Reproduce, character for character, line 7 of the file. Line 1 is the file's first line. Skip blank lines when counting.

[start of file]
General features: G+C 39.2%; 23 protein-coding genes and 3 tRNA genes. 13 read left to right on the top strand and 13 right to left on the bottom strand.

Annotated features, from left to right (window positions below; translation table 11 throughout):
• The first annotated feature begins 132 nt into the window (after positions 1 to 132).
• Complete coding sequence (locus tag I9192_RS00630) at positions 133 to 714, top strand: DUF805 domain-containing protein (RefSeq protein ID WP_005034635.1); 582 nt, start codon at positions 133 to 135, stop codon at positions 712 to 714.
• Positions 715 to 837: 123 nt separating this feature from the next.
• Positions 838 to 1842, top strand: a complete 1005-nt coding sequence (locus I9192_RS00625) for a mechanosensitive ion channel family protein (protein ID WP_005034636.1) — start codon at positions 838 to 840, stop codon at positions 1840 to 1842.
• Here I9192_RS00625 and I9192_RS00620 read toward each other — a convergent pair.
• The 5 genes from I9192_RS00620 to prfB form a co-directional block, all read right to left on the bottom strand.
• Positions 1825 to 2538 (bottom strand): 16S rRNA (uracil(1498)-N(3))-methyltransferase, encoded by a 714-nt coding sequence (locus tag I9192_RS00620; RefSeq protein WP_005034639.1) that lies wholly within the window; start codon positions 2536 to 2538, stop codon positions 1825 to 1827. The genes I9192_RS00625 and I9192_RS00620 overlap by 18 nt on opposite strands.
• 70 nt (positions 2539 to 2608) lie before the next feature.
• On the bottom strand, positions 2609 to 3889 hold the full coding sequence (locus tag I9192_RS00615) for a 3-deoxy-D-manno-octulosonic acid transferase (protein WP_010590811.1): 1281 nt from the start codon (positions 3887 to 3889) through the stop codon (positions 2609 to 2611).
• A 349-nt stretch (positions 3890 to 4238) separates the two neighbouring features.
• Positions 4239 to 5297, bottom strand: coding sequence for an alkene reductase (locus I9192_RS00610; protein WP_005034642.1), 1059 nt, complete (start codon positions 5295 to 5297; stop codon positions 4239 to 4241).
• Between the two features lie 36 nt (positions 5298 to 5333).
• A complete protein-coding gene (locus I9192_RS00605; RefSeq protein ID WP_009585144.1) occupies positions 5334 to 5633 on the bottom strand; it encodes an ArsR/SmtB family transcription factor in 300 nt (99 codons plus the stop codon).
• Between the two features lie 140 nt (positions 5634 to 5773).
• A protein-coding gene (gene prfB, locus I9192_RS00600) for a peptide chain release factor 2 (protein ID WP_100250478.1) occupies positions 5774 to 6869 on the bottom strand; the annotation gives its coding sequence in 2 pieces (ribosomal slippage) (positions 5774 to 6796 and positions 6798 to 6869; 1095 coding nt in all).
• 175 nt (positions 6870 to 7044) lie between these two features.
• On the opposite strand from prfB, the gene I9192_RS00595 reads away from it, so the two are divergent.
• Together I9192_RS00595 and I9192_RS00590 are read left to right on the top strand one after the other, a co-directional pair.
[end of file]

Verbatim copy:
• Here I9192_RS00625 and I9192_RS00620 read toward each other — a convergent pair.